No, not that dirty dozen. This one refers to the top 12 most toxic produce in the marketplace. That isn’t to say the fruit and vegetables are themselves toxic, but rather that they were tested as having chemical residue on or in them, often protected from washing by a thin layer of wax added to make the product look shiny.
Every year, the EWG puts out a new list. They outline what the latest testing has shown and where you are best served by putting money towards organics. There are also the Clean 15, but that is a topic for another post. For now, let’s explore this year’s dirty dozen.
This list ranks by worst to least offensive. Consider that the nest time you bite into that shiny apple. All told, 99% of apples tested positive for pesticides and chemical contamination. That lovely wax that makes them look so nice means that washing them isn’t doing much. Go organic or at least give them a quick dip in hot water before you wash them to remove that wax.
98% of peaches tested had pesticide residue. One sample had 13 different chemical toxins! It kind of makes you think twice before reaching for the peach cobbler.
Falling close behind it’s cousin, these tested at 97% of the samples being contaminated. Again, one test found 13 unique toxins on an individual sample.
This 13 number comes up a lot. Guess who also had testing show that many on them? Worst is that it is hard to properly clean strawberries since their softness makes it difficult to scrub them properly.
One sample had 15 different toxins! At one time, there was a distinction between the imported grapes and domestic, but apparently the toxicity levels between them are no longer different enough to take note of.
Those stalks often get the soil they are grown in between them. All of the nasty stuff they pour on for dealing with pests gets channeled down those stalks as well. Is it really any surprise they tested high on the list?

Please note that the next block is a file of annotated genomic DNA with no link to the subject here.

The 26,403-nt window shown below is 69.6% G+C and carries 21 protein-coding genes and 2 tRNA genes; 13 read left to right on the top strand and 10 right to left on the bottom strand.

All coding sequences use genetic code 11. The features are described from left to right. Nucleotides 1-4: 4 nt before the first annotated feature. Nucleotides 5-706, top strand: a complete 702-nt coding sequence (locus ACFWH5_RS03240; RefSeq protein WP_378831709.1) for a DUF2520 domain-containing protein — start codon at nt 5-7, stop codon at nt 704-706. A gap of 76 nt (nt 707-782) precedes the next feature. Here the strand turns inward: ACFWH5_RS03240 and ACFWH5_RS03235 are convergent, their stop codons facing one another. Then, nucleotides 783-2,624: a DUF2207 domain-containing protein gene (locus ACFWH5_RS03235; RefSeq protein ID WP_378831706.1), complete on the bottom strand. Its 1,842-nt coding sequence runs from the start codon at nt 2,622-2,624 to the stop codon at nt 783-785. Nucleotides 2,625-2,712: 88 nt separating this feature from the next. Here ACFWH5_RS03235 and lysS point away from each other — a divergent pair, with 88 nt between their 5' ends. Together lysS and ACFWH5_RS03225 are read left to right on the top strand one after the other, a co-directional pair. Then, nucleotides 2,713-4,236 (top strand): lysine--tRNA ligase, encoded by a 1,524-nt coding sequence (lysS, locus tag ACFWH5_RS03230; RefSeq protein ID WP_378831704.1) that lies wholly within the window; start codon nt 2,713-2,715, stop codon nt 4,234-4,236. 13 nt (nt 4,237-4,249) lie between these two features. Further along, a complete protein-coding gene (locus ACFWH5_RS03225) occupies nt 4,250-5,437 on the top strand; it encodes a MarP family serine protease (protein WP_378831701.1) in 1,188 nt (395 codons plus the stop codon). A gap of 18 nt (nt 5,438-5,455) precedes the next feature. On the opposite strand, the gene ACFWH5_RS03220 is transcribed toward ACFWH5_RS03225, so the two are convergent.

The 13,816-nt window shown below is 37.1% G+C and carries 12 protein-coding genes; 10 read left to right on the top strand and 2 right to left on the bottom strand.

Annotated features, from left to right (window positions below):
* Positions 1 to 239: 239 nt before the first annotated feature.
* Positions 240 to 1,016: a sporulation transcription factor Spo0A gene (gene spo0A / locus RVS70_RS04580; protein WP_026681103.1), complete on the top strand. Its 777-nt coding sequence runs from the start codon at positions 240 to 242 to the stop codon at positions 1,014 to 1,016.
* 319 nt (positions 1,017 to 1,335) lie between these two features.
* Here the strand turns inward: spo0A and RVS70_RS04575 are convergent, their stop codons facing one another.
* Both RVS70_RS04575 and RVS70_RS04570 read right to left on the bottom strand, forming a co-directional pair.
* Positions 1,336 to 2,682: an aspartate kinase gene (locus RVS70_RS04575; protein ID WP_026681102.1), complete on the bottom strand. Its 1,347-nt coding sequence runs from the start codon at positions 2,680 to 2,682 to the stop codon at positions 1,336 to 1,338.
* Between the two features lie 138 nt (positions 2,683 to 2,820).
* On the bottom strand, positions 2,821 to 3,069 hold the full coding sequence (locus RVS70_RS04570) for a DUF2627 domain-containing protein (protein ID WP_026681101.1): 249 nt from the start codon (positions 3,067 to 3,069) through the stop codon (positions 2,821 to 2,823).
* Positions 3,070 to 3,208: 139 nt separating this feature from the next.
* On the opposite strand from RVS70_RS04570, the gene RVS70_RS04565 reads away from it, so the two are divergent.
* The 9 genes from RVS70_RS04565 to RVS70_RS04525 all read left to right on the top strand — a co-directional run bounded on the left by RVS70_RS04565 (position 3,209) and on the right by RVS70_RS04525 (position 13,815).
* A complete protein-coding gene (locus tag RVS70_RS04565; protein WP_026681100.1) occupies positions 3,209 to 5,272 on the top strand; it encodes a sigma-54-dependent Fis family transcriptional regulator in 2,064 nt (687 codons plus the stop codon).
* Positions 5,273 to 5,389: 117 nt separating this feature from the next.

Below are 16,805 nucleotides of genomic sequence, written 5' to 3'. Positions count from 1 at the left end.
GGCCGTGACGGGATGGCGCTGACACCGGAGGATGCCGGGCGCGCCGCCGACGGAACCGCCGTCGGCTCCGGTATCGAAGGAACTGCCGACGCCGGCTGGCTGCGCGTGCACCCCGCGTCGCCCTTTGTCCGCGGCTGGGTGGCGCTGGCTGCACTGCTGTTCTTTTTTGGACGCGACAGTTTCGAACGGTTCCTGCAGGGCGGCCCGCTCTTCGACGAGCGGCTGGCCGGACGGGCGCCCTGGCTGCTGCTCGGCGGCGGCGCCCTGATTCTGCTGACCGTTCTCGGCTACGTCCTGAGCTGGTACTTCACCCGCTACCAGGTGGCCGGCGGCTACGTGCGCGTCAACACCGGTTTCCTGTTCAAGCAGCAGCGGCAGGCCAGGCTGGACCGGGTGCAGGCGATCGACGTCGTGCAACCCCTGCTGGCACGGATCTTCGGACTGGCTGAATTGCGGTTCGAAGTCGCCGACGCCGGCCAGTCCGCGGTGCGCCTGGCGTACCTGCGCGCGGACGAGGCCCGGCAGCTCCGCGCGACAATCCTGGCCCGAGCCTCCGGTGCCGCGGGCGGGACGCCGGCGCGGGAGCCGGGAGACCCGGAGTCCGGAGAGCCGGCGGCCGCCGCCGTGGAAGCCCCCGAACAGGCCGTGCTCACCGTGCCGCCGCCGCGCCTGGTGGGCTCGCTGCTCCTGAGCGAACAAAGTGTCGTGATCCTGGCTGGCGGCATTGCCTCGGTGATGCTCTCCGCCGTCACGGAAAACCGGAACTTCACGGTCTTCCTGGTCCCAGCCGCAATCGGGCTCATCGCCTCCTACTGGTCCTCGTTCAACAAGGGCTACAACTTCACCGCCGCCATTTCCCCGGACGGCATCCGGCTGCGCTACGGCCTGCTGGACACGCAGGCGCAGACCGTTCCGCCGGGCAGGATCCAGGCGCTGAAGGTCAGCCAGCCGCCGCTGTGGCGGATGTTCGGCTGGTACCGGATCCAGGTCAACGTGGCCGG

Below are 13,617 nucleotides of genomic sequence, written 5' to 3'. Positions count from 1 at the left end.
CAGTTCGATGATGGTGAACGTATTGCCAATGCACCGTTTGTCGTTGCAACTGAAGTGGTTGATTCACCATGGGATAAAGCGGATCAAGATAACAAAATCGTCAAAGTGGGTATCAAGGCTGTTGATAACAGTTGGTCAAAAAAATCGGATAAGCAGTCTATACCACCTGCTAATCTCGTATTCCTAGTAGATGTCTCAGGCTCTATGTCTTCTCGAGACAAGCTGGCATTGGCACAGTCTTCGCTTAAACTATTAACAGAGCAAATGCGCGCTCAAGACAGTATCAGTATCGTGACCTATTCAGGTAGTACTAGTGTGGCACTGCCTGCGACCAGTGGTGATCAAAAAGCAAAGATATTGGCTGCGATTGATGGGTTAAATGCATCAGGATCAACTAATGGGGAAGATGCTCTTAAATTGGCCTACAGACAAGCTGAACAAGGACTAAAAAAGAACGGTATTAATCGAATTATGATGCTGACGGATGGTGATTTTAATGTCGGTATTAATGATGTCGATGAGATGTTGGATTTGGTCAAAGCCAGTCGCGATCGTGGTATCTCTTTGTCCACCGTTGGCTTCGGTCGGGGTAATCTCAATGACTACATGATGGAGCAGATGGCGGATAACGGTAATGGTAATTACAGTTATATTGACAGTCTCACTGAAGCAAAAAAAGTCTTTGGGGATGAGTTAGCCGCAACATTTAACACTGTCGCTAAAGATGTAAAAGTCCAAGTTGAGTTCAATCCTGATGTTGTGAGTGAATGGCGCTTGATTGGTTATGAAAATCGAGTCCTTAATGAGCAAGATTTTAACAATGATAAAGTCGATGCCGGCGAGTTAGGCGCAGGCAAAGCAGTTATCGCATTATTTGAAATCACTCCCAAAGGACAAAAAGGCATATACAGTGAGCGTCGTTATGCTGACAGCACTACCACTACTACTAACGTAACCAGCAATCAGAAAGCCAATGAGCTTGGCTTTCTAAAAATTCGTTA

Soft leaves with a limited growing period. Sounds like the perfect recipe to incentivize farmers to use toxic pest remedies.
Sweet Bell Peppers
This is our other one that had a sample test to show 15 different toxins present. Mmmm. It’s really too bad too. They seem to wax these ones as well. On the up side, having it rank so far below apples implies that the total levels are at least lower.
Another waxed vegetable (yes I realize they are technically a fruit) on the list. Noticing that pattern at all? Wax is starting to seem to be the enemy of clean eating.
How many is that now with 13 toxins identified on a sample? It’s kind of sad that I am losing track.
Imported Snap Peas
Yep, another 13. This time, though, there is a distinction between imported and domestic. There were sharply different levels between the two, leading for the imported to be on the bad list and not the domestic version.
If you measure it by the amount of toxin per weight of the produce, potatoes would be at the top of the list. No amount of washing is going to get rid of the toxins in a potato, unfortunately. It’s inside of them just as often as not.
Two other forms of produce didn’t make the list due to the limited amount of toxins on them, but because of just how dangerous those toxins are, they found their way onto a Dirty Dozen Plus list. One is dark leafy greens (Kale and Collards), the other is hot peppers. If you eat these in any large amount, you want to avoid the conventionally grown ones. The toxins that are used on them are powerful insecticides that have a very ugly way of affecting the human nervous system.
So that’s the dirty dozen from this year. The list does change a little from year to year, so it is probably a good idea to recognize that this year’s may not have the same layout as next years. The list doesn’t measure GMO produce either, so if you are worried about those, you might want to avoid Papaya. There’s also a chance that your sweet corn, zucchini and yellow squash may be GMO.
I think I will spend next week pointing out the more positive side of the list with the Clean 15. Look for it next Monday.